Non-Cooperative Rational Interactive Proofs
Interactive-proof games model the scenario where an honest party interacts with powerful but strategic provers, to elicit from them the correct answer to a computational question. Interactive proofs are increasingly used as a framework to design protocols for computation outsourcing.
Existing interactive-proof games largely fall into two categories: either as games of cooperation such as multi-prover interactive proofs and cooperative rational proofs, where the provers work together as a team; or as games of conflict such as refereed games, where the provers directly compete with each other in a zero-sum game. Neither of these extremes truly capture the strategic nature of service providers in outsourcing applications. How to design and analyze non-cooperative interactive proofs is an important open problem.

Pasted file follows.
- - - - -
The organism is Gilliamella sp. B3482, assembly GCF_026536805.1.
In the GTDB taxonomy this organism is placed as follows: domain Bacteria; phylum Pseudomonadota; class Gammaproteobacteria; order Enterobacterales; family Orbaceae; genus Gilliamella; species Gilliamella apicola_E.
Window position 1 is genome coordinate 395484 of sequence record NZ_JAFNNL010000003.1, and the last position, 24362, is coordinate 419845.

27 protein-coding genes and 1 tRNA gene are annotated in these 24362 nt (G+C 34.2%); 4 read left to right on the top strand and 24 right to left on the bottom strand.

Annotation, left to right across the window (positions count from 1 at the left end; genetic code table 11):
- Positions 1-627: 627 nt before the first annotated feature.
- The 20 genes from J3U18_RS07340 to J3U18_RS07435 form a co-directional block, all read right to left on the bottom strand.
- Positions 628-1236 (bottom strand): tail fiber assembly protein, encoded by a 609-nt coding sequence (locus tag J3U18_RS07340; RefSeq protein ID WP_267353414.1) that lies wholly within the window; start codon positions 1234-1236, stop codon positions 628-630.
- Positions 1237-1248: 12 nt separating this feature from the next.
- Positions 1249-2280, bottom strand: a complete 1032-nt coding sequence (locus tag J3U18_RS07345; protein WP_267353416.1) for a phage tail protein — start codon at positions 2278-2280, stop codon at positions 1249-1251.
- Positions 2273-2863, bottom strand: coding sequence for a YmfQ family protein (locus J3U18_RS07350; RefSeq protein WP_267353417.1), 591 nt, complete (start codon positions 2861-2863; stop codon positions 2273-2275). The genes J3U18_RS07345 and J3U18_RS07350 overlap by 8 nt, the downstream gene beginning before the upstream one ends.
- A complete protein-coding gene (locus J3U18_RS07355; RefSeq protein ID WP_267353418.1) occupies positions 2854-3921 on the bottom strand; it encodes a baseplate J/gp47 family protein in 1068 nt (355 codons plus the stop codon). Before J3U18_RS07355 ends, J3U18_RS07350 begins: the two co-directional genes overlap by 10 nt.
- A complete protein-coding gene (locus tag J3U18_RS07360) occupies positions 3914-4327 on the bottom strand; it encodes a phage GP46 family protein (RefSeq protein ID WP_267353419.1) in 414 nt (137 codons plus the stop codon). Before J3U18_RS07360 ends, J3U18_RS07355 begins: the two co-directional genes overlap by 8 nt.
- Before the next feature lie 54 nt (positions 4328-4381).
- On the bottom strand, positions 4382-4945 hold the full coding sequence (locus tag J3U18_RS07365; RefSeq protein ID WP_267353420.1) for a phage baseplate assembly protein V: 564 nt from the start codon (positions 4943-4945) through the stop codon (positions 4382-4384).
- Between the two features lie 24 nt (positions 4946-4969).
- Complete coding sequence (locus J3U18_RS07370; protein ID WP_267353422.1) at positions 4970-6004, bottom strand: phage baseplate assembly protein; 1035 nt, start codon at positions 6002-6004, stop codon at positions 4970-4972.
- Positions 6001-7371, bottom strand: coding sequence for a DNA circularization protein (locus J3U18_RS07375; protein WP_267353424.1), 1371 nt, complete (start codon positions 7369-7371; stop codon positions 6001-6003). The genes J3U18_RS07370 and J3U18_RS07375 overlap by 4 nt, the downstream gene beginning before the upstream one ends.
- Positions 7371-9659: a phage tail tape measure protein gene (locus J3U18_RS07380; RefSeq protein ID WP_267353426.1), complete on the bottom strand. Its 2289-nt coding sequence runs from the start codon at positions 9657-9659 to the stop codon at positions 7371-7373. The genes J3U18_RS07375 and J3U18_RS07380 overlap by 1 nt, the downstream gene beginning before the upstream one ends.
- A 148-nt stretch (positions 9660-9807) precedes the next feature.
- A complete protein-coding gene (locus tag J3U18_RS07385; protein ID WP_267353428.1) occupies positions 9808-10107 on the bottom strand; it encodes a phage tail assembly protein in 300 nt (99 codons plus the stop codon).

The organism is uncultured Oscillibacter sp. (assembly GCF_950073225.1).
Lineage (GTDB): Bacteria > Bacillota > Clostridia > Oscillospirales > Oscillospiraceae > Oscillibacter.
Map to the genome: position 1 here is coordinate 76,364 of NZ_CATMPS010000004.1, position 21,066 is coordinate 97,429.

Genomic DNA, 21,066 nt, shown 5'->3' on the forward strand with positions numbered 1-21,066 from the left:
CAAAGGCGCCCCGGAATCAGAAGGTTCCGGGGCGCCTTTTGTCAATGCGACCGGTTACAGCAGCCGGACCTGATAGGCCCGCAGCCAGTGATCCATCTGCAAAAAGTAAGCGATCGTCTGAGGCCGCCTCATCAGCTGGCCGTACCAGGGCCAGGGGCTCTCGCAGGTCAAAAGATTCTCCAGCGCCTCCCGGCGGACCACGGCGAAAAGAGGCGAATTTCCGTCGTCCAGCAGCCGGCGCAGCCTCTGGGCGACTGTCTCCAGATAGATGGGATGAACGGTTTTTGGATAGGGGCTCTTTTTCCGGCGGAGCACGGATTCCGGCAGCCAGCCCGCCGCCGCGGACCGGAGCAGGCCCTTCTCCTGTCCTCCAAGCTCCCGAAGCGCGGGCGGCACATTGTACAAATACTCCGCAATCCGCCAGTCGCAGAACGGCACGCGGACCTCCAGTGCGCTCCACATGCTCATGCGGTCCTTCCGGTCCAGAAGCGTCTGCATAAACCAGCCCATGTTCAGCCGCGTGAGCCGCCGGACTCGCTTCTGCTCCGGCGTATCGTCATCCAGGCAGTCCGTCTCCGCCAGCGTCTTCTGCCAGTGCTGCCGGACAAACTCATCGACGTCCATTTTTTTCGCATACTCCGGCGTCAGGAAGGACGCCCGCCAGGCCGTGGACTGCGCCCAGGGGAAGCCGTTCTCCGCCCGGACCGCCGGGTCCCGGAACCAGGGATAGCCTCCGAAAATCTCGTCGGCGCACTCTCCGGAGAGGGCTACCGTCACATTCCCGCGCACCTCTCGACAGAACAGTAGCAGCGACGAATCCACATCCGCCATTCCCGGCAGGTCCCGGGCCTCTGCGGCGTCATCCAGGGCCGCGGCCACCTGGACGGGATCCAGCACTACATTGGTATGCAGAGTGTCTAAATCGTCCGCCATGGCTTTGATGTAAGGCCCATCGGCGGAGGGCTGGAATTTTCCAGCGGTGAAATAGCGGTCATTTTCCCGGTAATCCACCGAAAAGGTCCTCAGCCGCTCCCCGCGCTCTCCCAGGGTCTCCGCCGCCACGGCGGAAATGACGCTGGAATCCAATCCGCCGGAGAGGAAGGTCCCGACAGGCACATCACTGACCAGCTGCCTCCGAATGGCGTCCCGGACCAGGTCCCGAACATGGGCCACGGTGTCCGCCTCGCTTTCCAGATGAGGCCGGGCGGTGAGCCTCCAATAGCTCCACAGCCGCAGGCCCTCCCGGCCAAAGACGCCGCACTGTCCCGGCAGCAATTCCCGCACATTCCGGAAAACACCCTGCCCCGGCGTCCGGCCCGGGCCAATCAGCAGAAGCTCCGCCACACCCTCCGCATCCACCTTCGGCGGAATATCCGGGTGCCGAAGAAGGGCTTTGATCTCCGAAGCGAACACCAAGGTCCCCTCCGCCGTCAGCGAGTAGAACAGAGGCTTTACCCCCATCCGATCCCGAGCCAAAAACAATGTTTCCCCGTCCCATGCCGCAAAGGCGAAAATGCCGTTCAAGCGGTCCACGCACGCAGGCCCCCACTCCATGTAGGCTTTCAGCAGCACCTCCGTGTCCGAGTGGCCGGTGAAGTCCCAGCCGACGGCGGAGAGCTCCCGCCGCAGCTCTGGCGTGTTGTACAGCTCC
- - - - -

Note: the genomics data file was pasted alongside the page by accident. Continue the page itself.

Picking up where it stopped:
In this paper, we introduce a mechanism-design approach to define a multi-prover interactive-proof model in which the provers are rational and non-cooperative - they act to maximize their expected utility given others' strategies. We define a strong notion of backwards induction as our solution concept to analyze the resulting extensive-form game with imperfect information.
We fully characterize the complexity of our proof system under different utility gap guarantees. (At a high level, a utility gap of u means that the protocol is robust against provers that may not care about a utility loss of 1/u.) We show, for example, that the power of non-cooperative rational interactive proofs with a polynomial utility gap is exactly equal to the complexity class P^{NEXP}.
non-cooperative game theory
extensive-form games with imperfect information
refined sequential equilibrium
rational proofs